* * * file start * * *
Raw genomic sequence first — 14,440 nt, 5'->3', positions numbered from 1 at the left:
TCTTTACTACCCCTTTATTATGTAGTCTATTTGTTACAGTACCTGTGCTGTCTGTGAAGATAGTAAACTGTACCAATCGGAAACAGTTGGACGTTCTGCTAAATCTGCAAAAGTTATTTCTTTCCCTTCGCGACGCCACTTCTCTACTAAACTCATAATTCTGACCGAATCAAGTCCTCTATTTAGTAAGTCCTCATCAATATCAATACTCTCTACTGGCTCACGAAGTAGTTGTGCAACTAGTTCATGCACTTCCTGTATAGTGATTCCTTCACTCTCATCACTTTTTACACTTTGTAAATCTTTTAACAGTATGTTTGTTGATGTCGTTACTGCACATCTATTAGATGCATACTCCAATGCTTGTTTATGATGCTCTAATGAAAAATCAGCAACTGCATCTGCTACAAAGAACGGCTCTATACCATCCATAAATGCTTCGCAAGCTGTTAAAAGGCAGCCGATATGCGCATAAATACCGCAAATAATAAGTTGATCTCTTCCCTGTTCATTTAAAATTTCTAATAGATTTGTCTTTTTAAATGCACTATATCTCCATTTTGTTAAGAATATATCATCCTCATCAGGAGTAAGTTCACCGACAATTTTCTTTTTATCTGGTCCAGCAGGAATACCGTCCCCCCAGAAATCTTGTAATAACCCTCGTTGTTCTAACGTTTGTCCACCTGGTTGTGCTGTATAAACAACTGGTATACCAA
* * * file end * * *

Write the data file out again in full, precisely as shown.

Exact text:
Raw genomic sequence first — 14,440 nt, 5'->3', positions numbered from 1 at the left:
TCTTTACTACCCCTTTATTATGTAGTCTATTTGTTACAGTACCTGTGCTGTCTGTGAAGATAGTAAACTGTACCAATCGGAAACAGTTGGACGTTCTGCTAAATCTGCAAAAGTTATTTCTTTCCCTTCGCGACGCCACTTCTCTACTAAACTCATAATTCTGACCGAATCAAGTCCTCTATTTAGTAAGTCCTCATCAATATCAATACTCTCTACTGGCTCACGAAGTAGTTGTGCAACTAGTTCATGCACTTCCTGTATAGTGATTCCTTCACTCTCATCACTTTTTACACTTTGTAAATCTTTTAACAGTATGTTTGTTGATGTCGTTACTGCACATCTATTAGATGCATACTCCAATGCTTGTTTATGATGCTCTAATGAAAAATCAGCAACTGCATCTGCTACAAAGAACGGCTCTATACCATCCATAAATGCTTCGCAAGCTGTTAAAAGGCAGCCGATATGCGCATAAATACCGCAAATAATAAGTTGATCTCTTCCCTGTTCATTTAAAATTTCTAATAGATTTGTCTTTTTAAATGCACTATATCTCCATTTTGTTAAGAATATATCATCCTCATCAGGAGTAAGTTCACCGACAATTTTCTTTTTATCTGGTCCAGCAGGAATACCGTCCCCCCAGAAATCTTGTAATAACCCTCGTTGTTCTAACGTTTGTCCACCTGGTTGTGCTGTATAAACAACTGGTATACCAA